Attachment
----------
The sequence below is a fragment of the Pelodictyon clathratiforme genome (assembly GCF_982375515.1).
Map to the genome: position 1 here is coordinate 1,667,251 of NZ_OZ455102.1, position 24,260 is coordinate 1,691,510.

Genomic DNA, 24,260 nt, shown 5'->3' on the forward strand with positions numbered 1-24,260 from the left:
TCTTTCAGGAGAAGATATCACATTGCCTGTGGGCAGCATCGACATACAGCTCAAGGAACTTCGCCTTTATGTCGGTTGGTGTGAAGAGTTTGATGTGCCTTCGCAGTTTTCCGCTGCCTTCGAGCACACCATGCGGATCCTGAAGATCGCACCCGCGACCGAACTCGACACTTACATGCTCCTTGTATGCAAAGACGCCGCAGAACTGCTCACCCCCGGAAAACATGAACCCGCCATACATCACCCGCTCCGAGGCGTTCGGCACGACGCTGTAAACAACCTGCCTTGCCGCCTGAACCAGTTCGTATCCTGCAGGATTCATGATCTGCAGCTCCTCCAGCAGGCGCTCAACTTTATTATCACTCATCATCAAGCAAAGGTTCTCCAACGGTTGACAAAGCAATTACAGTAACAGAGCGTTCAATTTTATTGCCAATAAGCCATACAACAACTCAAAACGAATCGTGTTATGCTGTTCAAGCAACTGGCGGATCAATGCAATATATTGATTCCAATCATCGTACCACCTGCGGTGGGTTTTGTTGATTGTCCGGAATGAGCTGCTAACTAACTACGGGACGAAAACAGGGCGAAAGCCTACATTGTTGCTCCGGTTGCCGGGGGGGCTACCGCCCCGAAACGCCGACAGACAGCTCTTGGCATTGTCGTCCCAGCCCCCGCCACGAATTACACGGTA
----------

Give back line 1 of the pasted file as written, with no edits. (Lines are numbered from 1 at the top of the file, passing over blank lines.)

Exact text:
The sequence below is a fragment of the Pelodictyon clathratiforme genome (assembly GCF_982375515.1).